The Importance of Cardiac Rehabilitation
Not only will cardiac rehab increase your chances of survival, but it can also help you achieve a level of good health that may be even better than what it was before your illness.
The goals of cardiac rehabilitation are to help patients regain their strength, prevent the problem from worsening and to reduce the risk of future heart problems. What's more, people of all ages-even those older than 65-can benefit from a cardiac rehabilitation program.
A comprehensive cardiac rehab program is a lifelong endeavor that usually begins while patients are still in the hospital and continues in an outpatient setting until it's safe to switch to a home-based maintenance program and includes four components:
- A medical evaluation to check for physical limitations and other health conditions to enable the medical team to tailor a cardiac rehab program to a patient's individual needs and address any risk factors that lead to coronary heart disease, such as high blood pressure, high cholesterol, overweight or obesity, diabetes, smoking, inactivity and depression.
- A monitored exercise program to boost cardiovascular fitness through walking, cycling, rowing and other endurance activities; as well as strength training to increase muscle fitness.
- Lifestyle education to provide guidance on diet and nutrition so heart patients can make healthier food choices aimed at reducing fat, sodium and cholesterol in their diet; tips on quitting smoking; and advice on resuming sexual activity.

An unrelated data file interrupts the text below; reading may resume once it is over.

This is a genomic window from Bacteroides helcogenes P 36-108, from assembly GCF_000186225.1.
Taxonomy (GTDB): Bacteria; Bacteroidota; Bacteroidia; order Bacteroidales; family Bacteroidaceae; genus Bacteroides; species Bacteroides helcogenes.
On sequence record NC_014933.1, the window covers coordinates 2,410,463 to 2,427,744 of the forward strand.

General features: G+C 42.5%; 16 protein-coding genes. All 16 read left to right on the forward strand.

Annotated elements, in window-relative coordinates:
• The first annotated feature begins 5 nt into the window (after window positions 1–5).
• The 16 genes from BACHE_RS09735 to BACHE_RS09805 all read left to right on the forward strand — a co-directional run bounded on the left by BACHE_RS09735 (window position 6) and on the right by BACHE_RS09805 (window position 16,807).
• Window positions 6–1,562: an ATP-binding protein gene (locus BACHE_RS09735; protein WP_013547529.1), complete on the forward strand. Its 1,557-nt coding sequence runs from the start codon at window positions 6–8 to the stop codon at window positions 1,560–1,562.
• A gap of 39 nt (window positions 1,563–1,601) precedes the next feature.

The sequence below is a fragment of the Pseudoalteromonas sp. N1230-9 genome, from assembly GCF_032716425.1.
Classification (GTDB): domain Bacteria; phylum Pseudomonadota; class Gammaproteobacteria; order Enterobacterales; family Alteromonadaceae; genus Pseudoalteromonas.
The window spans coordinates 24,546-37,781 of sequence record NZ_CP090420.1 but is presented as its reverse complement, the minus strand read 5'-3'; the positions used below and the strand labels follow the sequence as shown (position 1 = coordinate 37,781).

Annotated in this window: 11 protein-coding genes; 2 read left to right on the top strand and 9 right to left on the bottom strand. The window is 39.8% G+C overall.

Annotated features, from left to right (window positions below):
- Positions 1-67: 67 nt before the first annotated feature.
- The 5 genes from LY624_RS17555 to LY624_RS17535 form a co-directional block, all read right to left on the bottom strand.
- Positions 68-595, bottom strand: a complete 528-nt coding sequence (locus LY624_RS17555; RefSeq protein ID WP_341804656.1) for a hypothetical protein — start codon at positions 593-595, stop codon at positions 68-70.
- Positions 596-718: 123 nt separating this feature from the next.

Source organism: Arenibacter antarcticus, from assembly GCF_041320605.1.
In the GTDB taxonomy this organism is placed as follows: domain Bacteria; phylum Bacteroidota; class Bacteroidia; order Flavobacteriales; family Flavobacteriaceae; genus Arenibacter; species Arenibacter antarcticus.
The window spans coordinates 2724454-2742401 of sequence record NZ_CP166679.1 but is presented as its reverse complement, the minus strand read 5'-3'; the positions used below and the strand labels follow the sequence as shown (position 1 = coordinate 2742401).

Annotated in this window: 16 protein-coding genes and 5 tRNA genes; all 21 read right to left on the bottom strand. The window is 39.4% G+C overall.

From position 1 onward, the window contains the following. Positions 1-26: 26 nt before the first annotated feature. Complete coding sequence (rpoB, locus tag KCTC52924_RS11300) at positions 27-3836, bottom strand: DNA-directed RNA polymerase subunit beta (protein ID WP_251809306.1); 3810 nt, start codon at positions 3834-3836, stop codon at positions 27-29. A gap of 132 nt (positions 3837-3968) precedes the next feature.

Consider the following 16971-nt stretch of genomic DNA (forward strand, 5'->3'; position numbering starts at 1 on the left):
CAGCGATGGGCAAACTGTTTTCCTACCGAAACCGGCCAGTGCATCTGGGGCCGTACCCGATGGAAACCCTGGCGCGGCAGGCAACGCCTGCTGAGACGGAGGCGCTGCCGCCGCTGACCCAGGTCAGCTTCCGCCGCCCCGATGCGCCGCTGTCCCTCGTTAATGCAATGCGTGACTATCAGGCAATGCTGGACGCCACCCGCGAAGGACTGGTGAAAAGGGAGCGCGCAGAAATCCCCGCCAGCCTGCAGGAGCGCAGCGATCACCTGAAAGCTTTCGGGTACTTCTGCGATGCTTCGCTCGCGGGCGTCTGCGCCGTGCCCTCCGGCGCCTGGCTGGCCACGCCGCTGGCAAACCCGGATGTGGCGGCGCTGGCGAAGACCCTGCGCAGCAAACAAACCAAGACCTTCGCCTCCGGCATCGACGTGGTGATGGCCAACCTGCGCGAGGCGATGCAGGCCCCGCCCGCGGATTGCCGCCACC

- Mental health support to help patients adjust to having a serious health problem and overcome feelings of depression or anxiousness, common following a heart attack.
Your Cardiac Rehab Team
Your cardiac rehabilitation team may include your family doctor, a heart specialist and a surgeon; nurses; exercises specialists; physical and occupational therapists; dietitians or nutritionists; and psychologists or other mental health specialists
The Benefits to You
According to several clinical trials, participating in a cardiac rehabilitation program can reduce your chance of dying early by 20 percent to 25 percent. It also lowers the risk of having a future heart attack by 28 percent; reduces the need for heart-related medication; and provides relief from depression, fear and anxiety.
If you've had a heart attack or heart surgery or you have another heart condition, ask your doctor about joining a cardiac rehabilitation program. Health insurance and Medicare often cover the costs incurred in cardiac rehabilitation.
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